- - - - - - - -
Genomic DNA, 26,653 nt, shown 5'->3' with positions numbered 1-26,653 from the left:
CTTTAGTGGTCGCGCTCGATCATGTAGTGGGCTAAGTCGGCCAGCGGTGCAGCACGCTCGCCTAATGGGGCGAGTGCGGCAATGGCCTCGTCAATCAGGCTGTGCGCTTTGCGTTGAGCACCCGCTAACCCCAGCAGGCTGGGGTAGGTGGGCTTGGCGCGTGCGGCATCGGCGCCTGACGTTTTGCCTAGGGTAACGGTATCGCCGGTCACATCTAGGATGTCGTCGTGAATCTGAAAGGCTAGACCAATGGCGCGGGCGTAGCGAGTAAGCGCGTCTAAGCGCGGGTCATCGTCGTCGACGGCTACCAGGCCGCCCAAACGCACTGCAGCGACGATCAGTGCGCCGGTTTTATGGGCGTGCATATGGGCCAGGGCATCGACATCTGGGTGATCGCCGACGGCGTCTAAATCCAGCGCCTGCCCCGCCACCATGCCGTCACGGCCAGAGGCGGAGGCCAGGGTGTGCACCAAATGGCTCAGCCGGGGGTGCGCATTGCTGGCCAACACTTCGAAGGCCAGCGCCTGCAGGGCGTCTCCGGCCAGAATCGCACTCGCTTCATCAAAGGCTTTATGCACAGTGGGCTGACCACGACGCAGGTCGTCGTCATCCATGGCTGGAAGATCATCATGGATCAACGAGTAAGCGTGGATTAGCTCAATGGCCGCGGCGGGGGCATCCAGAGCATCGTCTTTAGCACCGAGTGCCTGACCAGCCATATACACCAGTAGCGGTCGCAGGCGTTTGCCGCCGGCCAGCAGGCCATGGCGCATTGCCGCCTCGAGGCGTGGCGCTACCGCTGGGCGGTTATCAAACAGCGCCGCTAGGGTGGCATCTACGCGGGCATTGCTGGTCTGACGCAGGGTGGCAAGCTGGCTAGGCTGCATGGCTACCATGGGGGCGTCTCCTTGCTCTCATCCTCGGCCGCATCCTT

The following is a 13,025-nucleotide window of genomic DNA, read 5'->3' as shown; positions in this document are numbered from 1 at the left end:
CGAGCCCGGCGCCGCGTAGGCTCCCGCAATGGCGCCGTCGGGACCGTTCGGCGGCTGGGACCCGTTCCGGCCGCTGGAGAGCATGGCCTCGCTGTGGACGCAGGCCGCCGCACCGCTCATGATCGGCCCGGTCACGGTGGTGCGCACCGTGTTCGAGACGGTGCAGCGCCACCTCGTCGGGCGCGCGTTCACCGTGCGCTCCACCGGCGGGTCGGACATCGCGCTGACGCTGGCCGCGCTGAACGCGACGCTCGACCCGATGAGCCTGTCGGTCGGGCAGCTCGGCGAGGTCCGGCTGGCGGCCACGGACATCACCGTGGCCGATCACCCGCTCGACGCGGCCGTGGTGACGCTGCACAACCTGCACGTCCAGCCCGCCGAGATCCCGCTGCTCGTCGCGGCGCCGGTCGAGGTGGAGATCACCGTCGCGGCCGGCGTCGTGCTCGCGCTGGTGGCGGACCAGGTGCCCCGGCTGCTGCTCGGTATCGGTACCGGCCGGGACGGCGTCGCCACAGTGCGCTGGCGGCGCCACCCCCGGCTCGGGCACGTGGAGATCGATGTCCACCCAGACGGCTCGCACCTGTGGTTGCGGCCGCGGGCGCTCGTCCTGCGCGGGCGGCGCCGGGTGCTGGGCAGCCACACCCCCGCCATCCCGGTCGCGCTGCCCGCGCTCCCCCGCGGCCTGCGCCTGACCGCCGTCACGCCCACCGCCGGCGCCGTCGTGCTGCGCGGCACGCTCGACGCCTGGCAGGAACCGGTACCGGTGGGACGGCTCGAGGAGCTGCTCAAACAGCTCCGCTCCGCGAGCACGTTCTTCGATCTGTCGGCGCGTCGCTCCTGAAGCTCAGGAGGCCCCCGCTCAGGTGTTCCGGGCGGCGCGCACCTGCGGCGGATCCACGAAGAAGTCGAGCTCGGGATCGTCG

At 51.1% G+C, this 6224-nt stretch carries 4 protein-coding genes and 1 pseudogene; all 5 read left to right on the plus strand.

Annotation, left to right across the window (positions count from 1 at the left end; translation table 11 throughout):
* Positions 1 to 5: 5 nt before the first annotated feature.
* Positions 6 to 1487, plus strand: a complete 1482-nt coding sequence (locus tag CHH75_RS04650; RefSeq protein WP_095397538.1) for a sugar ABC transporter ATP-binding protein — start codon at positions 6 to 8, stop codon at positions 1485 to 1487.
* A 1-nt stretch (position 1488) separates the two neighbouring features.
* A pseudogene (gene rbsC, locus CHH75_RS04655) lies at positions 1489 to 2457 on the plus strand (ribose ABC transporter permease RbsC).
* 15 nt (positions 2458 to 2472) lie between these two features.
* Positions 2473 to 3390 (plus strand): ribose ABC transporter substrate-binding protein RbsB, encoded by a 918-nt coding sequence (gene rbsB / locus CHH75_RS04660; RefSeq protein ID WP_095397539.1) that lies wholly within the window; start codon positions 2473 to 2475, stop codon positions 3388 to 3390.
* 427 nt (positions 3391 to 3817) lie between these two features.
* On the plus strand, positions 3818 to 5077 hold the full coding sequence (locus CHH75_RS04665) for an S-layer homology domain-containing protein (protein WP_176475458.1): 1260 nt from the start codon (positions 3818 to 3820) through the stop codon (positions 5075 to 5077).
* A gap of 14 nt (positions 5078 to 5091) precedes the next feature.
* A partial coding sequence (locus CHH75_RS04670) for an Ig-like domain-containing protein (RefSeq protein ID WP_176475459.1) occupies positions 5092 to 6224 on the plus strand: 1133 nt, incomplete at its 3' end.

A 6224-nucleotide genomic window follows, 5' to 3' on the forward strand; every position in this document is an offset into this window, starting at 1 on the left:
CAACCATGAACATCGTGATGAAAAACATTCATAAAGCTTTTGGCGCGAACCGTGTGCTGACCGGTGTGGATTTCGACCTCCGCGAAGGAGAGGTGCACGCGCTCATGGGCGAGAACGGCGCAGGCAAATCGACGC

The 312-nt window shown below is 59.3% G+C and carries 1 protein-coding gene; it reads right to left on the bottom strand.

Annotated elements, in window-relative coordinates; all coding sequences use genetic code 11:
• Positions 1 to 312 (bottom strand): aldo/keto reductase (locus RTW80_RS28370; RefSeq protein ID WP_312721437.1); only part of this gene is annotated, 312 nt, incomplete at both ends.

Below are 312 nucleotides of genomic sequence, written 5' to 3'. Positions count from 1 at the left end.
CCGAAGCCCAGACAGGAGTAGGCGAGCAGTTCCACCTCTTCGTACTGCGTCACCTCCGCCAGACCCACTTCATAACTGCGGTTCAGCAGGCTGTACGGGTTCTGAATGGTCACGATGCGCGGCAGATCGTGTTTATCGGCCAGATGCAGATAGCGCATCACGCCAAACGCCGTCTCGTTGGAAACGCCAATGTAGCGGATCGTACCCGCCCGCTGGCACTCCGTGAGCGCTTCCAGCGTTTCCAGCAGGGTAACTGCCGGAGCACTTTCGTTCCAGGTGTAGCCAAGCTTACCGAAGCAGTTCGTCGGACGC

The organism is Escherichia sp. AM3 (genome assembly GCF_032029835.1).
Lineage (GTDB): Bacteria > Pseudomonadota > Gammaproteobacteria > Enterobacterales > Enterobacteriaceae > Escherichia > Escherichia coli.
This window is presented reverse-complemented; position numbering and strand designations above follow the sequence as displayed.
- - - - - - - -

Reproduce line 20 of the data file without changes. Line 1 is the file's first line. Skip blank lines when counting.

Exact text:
Annotated elements, in window-relative coordinates; all coding sequences use genetic code 11: